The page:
Saturday, February 16, 2013

Migrating technology

I've been thinking a lot about extending the life of a software system.   There are several hard problems to solve.  The first problem I want to discuss is migrating to a new technology stack.  I'm skipping the discussions that take place before the decision to transition to a different technical stack are made.  Whether that decision is good or bad, if it has been made it is your job to get it done.

Consideration #0 - Don't do it all at once

Big rewrites are very likely to fail. So don't try them.  Learn from our collective Agile experience and establish a backlog for your migration.  You will learn a lot from planning the backlog, such as business and sales pain points, architecture dependencies, and areas that don't require immediate attention.  This gives you the advantage of putting new technology into the market faster, further accelerating your learning feedback cycle.

Consideration #1 - Build new features in the new technical stack

While straightforward to understand, this is perhaps the most difficult to implement.  Your end user work flows have to be (relatively) seamless.  The existing system was designed to support a collection of end user goals and workflows.  If the new feature is presented is a jarring manner, you risk putting your users off.

A few years back, my team was challenged to move from Delphi to .NET.  We found ways to render .NET screens inside Delphi containers.  Although we used different component libraries, an end user had to be extremely astute to notice subtle control rendering variations.  A more recent experience involving more disparate technologies has required some visual redesign of the existing application to reduce the perception gap.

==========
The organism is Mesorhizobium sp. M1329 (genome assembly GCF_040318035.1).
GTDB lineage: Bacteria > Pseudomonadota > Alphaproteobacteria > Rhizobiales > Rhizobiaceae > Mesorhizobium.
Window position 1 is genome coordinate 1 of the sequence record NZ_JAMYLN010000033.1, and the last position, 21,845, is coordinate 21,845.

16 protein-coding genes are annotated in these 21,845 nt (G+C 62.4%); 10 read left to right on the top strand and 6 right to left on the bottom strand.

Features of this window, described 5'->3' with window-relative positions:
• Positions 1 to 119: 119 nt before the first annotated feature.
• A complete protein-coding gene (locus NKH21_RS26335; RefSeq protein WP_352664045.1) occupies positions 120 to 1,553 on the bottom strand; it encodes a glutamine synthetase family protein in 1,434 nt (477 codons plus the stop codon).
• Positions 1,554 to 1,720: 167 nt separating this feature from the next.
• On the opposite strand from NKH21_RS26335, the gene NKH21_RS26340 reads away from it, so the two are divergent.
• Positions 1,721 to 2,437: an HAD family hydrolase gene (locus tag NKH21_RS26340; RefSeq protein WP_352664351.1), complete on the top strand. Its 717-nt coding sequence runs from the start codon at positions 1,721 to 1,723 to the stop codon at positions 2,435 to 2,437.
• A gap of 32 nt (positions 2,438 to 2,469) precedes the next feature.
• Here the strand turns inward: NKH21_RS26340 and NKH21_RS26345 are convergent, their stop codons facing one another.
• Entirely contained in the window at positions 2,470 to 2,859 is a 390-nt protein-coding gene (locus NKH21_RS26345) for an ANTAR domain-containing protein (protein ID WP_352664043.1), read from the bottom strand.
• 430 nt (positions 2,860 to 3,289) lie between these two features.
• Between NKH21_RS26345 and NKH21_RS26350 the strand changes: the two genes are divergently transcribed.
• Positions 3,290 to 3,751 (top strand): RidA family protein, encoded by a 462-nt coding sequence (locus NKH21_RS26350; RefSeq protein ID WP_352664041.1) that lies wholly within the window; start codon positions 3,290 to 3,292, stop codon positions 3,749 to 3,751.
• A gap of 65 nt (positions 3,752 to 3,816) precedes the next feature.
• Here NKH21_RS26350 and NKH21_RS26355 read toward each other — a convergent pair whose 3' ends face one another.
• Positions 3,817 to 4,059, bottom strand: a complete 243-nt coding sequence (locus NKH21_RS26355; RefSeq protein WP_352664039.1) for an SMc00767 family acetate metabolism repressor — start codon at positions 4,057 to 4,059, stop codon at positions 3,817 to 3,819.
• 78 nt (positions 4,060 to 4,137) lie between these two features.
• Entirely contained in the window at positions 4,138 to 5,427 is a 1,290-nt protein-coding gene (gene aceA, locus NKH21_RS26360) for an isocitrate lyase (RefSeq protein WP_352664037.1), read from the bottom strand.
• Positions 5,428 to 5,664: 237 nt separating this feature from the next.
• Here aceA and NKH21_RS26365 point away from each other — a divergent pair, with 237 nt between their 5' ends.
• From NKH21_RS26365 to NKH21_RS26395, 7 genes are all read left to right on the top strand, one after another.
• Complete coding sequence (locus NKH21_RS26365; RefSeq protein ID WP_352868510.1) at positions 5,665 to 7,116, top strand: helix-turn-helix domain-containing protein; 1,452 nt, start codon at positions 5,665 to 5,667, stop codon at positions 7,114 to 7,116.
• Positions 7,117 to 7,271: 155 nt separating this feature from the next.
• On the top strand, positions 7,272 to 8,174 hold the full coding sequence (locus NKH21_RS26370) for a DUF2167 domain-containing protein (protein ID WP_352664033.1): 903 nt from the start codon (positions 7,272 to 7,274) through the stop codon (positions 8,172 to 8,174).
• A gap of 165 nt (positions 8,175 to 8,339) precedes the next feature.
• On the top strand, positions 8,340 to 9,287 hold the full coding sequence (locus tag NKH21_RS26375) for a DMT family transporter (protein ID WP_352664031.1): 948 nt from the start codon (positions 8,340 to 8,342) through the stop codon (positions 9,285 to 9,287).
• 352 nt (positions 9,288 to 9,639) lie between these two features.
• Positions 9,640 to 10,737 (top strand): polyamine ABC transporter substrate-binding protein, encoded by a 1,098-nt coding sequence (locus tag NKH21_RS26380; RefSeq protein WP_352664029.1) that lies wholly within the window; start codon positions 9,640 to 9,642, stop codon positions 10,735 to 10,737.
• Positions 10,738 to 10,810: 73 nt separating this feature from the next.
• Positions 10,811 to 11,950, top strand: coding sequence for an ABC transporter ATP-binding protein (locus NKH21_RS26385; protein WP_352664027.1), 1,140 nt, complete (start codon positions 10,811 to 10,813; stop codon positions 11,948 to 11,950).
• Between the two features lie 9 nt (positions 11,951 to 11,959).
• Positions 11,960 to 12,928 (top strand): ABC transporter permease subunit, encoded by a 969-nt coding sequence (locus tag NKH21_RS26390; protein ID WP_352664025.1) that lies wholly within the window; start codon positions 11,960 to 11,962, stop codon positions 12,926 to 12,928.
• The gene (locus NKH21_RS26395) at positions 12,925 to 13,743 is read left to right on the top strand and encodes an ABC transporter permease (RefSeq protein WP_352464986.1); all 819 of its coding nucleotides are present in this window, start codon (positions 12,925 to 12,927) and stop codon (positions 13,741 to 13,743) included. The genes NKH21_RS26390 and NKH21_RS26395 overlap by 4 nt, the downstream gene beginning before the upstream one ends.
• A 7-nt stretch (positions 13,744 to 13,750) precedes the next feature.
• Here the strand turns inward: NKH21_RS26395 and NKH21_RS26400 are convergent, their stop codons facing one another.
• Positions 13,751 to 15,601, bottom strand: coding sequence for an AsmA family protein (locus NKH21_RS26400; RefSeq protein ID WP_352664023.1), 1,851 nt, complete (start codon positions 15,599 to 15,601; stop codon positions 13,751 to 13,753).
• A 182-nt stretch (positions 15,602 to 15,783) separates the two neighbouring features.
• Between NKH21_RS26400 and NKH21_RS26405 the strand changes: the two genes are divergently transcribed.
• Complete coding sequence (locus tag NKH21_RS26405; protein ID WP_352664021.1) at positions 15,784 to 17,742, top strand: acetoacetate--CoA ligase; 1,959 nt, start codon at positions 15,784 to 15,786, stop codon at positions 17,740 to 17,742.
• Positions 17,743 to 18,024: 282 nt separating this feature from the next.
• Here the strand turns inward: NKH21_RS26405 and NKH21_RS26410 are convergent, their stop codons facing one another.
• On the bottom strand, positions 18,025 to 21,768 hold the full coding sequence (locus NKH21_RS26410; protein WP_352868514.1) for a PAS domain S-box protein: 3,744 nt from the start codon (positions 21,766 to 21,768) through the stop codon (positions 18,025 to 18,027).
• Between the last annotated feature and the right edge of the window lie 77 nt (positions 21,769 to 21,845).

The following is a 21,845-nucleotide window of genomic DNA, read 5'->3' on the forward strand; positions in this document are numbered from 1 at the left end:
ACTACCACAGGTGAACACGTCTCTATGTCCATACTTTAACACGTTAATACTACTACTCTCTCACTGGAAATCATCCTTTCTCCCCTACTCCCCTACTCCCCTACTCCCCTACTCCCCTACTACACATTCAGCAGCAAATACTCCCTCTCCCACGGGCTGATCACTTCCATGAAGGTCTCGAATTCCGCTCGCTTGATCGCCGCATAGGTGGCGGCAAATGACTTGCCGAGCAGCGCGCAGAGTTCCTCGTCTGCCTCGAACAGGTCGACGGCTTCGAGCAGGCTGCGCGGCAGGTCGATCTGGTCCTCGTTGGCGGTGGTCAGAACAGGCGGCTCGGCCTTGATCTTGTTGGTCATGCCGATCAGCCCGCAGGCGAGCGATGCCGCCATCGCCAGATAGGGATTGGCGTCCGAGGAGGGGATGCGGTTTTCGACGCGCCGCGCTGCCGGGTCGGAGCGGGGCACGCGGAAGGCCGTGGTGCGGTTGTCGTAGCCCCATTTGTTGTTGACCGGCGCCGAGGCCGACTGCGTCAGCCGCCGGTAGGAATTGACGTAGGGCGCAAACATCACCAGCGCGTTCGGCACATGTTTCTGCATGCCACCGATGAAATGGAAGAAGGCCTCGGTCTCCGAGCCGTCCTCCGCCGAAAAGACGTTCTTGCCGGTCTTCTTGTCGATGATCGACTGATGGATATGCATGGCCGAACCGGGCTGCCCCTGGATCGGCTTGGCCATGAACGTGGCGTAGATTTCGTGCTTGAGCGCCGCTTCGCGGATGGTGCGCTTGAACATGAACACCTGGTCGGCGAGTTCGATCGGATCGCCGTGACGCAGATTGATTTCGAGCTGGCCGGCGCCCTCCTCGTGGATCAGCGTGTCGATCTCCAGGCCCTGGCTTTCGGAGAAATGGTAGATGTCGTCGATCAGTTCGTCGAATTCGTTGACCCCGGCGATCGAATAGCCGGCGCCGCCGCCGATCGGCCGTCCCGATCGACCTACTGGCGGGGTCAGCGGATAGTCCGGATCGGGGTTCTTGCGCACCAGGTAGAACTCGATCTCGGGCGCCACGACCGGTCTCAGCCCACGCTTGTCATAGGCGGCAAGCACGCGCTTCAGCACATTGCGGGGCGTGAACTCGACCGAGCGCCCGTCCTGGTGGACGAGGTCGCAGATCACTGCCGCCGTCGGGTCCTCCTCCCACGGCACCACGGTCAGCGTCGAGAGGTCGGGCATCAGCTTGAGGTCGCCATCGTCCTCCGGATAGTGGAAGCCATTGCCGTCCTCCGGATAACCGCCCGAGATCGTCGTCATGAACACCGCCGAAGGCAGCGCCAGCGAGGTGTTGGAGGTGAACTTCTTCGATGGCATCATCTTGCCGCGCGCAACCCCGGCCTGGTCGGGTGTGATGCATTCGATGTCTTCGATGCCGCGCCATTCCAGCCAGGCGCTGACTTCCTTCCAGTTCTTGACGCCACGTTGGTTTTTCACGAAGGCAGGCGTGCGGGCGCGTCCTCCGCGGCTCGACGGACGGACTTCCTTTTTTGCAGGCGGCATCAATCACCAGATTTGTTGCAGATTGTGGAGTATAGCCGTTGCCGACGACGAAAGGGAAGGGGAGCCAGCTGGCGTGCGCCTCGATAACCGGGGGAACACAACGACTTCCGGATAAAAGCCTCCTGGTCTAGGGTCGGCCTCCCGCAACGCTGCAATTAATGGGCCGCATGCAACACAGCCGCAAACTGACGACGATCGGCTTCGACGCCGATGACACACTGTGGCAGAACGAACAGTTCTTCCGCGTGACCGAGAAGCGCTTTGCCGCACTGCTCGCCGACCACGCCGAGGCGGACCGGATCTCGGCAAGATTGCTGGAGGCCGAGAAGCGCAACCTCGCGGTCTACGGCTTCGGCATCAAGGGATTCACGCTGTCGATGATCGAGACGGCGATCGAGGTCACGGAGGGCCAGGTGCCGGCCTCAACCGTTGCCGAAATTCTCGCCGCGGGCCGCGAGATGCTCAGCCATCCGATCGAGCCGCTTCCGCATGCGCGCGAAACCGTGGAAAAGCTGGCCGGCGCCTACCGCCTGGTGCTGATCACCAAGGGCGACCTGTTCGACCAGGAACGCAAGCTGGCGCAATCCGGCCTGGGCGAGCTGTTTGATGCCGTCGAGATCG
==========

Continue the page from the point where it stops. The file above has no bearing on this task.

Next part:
Regardless of your technologies, you have to make the user experience transition as seamless as possible.  

Consideration #2 - Rewrite parts of the existing system when appropriate

As your existing system requires modifications, determine if the feature to modify is a good candidate for being rewritten.  Again going back a few years, we were faced with a major overhaul to government reimbursement for Home Health services.

Instead of modifying the existing (tried and true Delphi) payment system, we left it alone.  We wrote the new billing engine in .NET.  This allowed us to guarantee no regression to existing billing and to add significant capability in the new system.

Consideration #3 - Accept that some stuff will remain around for a very long time, maybe forever

This can be hard to accept.  Engineering, and I suppose business, is about choices.  Those choices involve what you do and what you don't do.  There are parts of your system that work, are reliable, and aren't causing you lost sales.  Before you rewrite those pieces, have a compelling reason to do so.

In general, your goal is to devise a scheme to migrate to the new technology over a reasonable period of time, incrementally, with little impact to your end users.  I know this is hard.  But it is possible.  The alternative - a massive all-or-nothing rewrite - has proven again and again to lead to failure.



1 comment:

Stephen Outten said...

One theme that lies under this approach is that it is best to appropriate a strategy that requires intentional, incremental decision-making sustained over a longer period of time. Even though it might be "easier" to make the decision to migrate en masse and then leave it to your teams to deliver (where the lion's share of holistic and critical thinking is front-loaded in the process), this approach challenges team leaders to continually evaluate and make decisions for upcoming incremental improvements.